Hubbin had a family in Scarrick and he was going to be staying in the city for awhile. I met his wife and son, who was a member of the guard, and managed to not get into too much trouble. We trained, quested, and fought against evil, and for awhile, I began to feel like I had found the purpose I was searching for. At least, it was the closest I'd come to finding it so far.
During that time I commissioned a suit of armor. Black banded mail with pauldrons and and a helmet resembling dragons, painted red. If I fought like a red dragon, I figured I should look the part.
Eventually, Hubbin and Erin had to move on, and although we had spent a great year and a half, my continued presence would impede the long term work of a paladin. Eventually, my travels led me to Barton and the druid's party, where maybe now I will find the purpose that I seek.
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Origins 2.5
I and three others, including Folthar, were on a scouting run. Folthar and the two other warriors had been sent to learn from me, the tribe's strongest fighter- other than my father, of course. We were investigating a cave near our camp that seemed to have acquired some new occupants.
Peeking inside, we saw a troll slumbering next to a heaping pile of decomposing orcs. Now we knew what had happened to our previous scouting parties. After a brief discussion, we decided it would be safest to kill the troll in its sleep. I began to creep slowly forward, but Folthar shoved me aside. He ran forward, axe raised, making far to much clamor. He didn't even get halfway to the troll before his noise awoke the slumbering monster.
With a single sweep of its claw, the troll knocked Folthar's arm off, and it followed deftly with another swing that threw Folthar to the edge of the cave. As he began to bleed out, the lumbering beast rushed forward. It took a terrific chomp out of one of my companions, and tore into the others chest with a flashing swipe from its claws. I couldn't respond to any of this, the whole experience had me frozen still.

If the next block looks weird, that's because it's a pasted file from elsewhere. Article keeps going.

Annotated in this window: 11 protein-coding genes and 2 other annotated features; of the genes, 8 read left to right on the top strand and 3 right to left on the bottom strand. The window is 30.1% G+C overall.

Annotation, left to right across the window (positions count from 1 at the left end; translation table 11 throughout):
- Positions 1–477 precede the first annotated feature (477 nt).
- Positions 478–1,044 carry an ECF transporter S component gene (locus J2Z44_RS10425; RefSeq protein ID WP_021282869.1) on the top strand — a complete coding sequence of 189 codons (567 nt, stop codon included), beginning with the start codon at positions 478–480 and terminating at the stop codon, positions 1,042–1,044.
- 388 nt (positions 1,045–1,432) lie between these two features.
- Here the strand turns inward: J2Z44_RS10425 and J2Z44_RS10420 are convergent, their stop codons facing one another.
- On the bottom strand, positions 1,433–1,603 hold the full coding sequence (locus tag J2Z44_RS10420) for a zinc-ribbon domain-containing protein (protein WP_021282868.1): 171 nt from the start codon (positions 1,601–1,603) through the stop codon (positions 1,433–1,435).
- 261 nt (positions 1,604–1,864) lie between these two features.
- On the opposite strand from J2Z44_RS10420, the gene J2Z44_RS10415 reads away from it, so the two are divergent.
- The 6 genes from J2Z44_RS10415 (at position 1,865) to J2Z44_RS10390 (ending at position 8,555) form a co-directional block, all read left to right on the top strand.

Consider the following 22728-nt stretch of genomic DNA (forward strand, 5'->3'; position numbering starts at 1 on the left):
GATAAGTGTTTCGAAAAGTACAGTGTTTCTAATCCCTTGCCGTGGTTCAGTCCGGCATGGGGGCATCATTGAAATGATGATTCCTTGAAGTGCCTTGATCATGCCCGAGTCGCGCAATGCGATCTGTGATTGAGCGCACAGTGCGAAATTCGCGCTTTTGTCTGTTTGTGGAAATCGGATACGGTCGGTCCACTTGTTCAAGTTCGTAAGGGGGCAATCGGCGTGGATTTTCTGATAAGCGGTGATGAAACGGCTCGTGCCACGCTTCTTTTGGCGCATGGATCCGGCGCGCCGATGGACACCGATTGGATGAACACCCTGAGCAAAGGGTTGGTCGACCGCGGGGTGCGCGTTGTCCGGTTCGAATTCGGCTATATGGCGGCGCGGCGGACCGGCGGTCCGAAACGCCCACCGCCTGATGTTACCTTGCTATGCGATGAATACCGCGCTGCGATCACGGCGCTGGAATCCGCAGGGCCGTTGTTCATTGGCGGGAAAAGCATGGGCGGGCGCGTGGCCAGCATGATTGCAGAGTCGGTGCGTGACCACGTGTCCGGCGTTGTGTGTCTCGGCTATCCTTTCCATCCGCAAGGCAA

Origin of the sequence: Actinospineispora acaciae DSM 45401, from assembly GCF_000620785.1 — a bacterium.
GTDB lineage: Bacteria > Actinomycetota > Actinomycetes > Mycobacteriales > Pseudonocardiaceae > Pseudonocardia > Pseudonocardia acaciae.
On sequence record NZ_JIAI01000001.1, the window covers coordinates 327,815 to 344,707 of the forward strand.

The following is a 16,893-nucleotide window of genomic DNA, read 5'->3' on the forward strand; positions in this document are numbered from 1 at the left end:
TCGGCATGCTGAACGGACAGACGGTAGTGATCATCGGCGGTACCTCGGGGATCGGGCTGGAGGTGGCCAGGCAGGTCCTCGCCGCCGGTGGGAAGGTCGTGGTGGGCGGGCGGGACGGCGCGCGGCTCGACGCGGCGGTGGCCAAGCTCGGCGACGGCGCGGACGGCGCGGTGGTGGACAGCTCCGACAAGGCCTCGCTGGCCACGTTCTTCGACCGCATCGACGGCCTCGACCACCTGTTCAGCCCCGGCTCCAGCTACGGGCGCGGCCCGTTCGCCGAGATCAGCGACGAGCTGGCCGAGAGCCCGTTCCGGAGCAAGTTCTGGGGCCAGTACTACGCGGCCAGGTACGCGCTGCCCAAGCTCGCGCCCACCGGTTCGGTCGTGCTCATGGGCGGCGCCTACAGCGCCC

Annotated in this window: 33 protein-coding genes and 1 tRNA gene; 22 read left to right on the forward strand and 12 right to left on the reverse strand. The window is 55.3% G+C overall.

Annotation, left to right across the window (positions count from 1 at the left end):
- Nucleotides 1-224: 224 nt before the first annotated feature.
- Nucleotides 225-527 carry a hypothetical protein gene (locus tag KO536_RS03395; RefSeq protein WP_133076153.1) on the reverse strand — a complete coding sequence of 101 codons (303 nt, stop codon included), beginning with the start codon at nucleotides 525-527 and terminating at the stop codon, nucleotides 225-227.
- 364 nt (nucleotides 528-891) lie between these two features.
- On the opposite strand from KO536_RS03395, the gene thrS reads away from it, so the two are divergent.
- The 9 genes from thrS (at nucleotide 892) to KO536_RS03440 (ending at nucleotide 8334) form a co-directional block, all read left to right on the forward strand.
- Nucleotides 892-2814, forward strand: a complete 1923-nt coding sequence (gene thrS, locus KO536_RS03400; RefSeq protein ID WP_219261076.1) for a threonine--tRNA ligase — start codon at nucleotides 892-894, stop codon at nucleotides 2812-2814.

The troll tackled me and, my shield flew across the room. Thankfully I held a firm grasp on my sword. Slobber and blood dripped from the troll's teeth as it stood over me, ready to sink its fangs in. Time slowed down, and I reached for one of my fallen companion's swords, bringing both of our blades into deep slashes across the monster's chest.
It reeled back screeching as blood gushed from its chest, and I drew back as quickly as I could, entering a combat stance. I liked the feel of the two blades. The weight felt much nicer, and my stance seemed to come much more naturally.
The troll began to recover, its wounds slowly closing, as adrenaline began to pump through me. I rushed in swinging both blade wildly, my vision fading to red as I went into a berserk.
When I came to the troll was dead and I was panting heavily. I sparked a torch and lit the beast up. Folthar was still breathing, though his breaths were weak and shallow. The other two were dead. I added there bodies to the flames and carried my half brother back to the camp.
I slept for a whole day, passed out from the ordeal. After getting out of my tent I saw that Folthar had been outfitted with a weaponzed hook to replace his arm. It would ruin any chance for him to use a shield, not that he ever did anyways, but it seemed to suit him. Brutal, sharp, and menacing. I decided I would no longer be using a shield either. Two swords feel very nice.
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Origins Part Two
My mother died a year after my trial. The shamans said she was perfectly fine, she'd simply lost the will to live. I knew why. Fifteen years oppressed in an orc camp and a son you'd once been proud of becoming a murderer would do that. I felt ashamed. I knew she'd had hopes I would become more than that, and I'd let her down. I killed her. I decided I would honor those hopes. I would stand up to my father and stop this tribe's raids.
I confronted my father, chief Grishnag. I told him we were doing wrong, that this tribe could change its ways. We had killed my mother.
"I know you loved her!"I said. "You kept her alive unlike your other trophies. You treated her better than most of your wives, and she was a prisoner! And now she's dead..."
"Maybe I shouldn't've kept'r," he growled. "She seems to 'ave made ya soft. No son of mine will be spoutin' that kind of trash. No whore is worth givin' up the glory of battle, boy. Now you know that speakin' out against yur chief is a punishable offense. You'll 'ave to be punished..."
I took fifty lashes to the back that afternoon. In the Mountain Claw fashion, they were tightly grouped. You couldn't have scars from punishment taking up all your space for battle scars.